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What Law and Religion Can Teach Each Other About Public Discourse

What Law and Religion Can Teach Each Other About Public Discourse

October 19, 2015

Religion and law are two of the most important institutions through which people try to make sense of the world and how to live in it, and each can teach the other valuable lessons that would be beneficial in public discourse, said Professor Sherman Clark during a recent Michigan Law talk, "What's Law Got to Do With It?".

Clark, the Kirkland & Ellis Professor of Law, highlighted six areas in which lawyers can learn from those who think and speak about religion.

Soul. "One of the first things that any great religious tradition highlights for us is that material stuff isn't what matters," Clark said. "Whatever we're going to do about living a rich and full life together, it's not going to be about material comfort and success. It's going to be about what's beyond our material well-being. Law ignores this every day, but religious traditions do not."

Virtue. "Virtue relates to what you like, your attitude and priorities, what you think and believe, the kind of person you are. What religious traditions recognize, and what the law ignores, is that it is not the physical stuff that makes the most difference, but it's who you are."

Humility. "What I mean by humility is the constant awareness of how much we have to learn and how little we know," Clark explained. "Some of the stuff that really matters in our lives is going to be hard to understand. We're not going to be able to explain it fully, to embrace it and measure it. Law forgets that and tends to focus excessively on things that can be measured with precision. Religious traditions recognize that many of the things that are most important are things that can't be precisely measured."

Piety. "This is the capacity to care about, to demonstrate concern for, things that we don't understand fully. When you keep kosher, when you attend Mass, when you observe traditions that are in themselves meaningless or to someone else silly, you are communicating your concern for something beyond your care. It's a way of trying to figure things out."

Responsibility. "Law is about external responsibility and accountability," Clark said. "The kind of responsibility religious traditions are talking about is responsibility to yourselves. You are accountable to yourself—your soul—for facing up to the consequences of who you are and what you've done. I can't think of a better way to capture that than through the notions of sin, soul, and responsibility. They capture the deeply important sense that you are connected to what you've done, that even if no one holds you responsible, you ought to own up to it. Religious traditions encourage us to carry the moral responsibility for what we do."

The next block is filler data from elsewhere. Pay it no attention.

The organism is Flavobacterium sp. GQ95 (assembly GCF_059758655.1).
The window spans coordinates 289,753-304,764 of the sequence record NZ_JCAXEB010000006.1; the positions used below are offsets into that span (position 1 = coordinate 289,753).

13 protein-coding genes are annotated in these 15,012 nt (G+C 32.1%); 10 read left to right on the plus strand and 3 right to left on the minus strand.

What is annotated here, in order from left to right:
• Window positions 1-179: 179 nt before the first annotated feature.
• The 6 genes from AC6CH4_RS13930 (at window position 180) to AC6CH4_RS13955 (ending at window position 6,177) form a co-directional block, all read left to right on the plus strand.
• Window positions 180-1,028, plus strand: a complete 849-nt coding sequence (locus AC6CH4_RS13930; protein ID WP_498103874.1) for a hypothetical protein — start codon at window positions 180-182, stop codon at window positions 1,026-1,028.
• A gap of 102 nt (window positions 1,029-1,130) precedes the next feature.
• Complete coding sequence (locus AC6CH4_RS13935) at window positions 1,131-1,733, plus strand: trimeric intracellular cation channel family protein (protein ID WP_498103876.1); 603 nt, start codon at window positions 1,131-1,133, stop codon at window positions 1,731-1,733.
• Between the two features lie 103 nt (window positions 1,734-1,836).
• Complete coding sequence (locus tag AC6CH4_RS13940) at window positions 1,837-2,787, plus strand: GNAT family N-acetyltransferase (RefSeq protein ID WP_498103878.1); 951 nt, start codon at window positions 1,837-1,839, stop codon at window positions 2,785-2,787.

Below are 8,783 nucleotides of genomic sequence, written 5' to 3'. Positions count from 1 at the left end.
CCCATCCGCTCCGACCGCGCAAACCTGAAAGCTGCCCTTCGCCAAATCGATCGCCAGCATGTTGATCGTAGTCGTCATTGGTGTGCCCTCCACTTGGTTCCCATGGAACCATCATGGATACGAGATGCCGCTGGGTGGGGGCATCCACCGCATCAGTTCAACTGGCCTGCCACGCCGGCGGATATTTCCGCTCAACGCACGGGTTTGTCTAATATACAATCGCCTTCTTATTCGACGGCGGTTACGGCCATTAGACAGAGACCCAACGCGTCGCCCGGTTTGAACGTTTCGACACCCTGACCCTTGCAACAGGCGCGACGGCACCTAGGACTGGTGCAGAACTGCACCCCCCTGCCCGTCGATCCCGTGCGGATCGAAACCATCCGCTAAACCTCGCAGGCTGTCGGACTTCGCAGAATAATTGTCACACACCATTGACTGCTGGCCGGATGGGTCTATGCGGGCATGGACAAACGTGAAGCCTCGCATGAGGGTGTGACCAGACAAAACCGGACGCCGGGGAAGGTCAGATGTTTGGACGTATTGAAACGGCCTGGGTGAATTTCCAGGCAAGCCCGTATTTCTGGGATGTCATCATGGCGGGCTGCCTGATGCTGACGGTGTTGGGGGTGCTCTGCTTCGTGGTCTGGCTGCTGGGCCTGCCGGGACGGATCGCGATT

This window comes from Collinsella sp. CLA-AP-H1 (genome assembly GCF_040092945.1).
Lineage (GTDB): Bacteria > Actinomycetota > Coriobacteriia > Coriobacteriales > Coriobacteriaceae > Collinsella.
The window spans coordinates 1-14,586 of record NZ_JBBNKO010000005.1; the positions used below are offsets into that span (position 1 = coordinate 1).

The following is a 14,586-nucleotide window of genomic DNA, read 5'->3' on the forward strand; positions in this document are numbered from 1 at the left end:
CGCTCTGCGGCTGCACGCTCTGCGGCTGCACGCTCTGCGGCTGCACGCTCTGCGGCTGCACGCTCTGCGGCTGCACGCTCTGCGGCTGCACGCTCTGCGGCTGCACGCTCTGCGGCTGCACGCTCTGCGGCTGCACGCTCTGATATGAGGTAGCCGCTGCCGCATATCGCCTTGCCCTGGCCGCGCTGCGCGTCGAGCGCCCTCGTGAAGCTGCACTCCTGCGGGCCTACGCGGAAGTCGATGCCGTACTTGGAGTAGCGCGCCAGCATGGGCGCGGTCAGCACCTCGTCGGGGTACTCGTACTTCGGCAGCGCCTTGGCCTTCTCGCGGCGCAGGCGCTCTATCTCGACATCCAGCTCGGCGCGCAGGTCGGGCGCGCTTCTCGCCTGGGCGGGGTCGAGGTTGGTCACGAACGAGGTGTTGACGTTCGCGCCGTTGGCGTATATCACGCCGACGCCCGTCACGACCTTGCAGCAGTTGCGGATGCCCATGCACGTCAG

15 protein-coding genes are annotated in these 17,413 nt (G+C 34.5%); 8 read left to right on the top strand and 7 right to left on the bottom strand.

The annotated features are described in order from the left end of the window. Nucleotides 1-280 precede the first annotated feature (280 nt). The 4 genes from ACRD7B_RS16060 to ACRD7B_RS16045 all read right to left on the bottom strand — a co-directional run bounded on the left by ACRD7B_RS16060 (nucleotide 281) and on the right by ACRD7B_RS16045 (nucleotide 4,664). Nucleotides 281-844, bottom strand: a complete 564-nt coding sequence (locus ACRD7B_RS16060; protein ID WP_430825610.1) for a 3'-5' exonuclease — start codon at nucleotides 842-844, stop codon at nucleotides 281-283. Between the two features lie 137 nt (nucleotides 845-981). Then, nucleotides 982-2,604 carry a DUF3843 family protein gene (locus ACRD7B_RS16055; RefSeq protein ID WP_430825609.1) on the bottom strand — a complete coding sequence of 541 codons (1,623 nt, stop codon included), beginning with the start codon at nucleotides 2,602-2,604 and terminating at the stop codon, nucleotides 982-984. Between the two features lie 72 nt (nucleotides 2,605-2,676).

Conversation. "What matters more than what we do to people is how we talk to people," Clark said. "I don't mean what we persuade them to do, I mean what we do to them when we are talking to them. It's about communicating respectfully so that we can get things done. The character of our discourse can be potentially damaging, or it can be elevating, and religious traditions understand that the way in which we talk to each other matters."

While the law can learn greatly from religious traditions, the relationship isn't one-sided, Clark noted. Religious traditions can also learn from the law, and perhaps the biggest lesson lawyers can teach those in religion is how to persuasively share their convictions in public discourse.

"Suppose you have a conviction about the rightness or wrongness of something—about the moral status of an unborn child, about the value of life in a death penalty context—and you want to make that part of your reasoning in politics," Clark said. "How can we communicate concerns that derive in part from our religious traditions in a broader public discourse? This is where we turn to what religion can learn from law. Lawyers know how to persuade, to reach people who don't agree with them from the outset. The key to persuasion is sympathetic engagement—me fully understanding and appreciating where you are coming from. When you get in the habit of seeing things from a wide range of views, you get better at seeing things in general and understanding the world better."

Clark suggested framing one's argument in this manner: "'I have an insight about the moral status of an unborn child, about the relevance of the death penalty, that my religious tradition has helped me to see,'" he said, which is an appeal to the insight of one's religious tradition, not the authority of one's tradition. "You want to make your religiously based arguments into persuasively based arguments in public discourse because they deserve weight, not because some person or institution says they deserve weight. That means you need to engage with the intellectual tradition of your faith, and you need to help somebody see what your religious tradition has helped you to see about how we need to live together. A good way to translate it would be, 'I heard the committee of millions of people who spent 2500 years thinking carefully about this in good faith and rigorousness, and perhaps you might want to listen to what we conclude.'"

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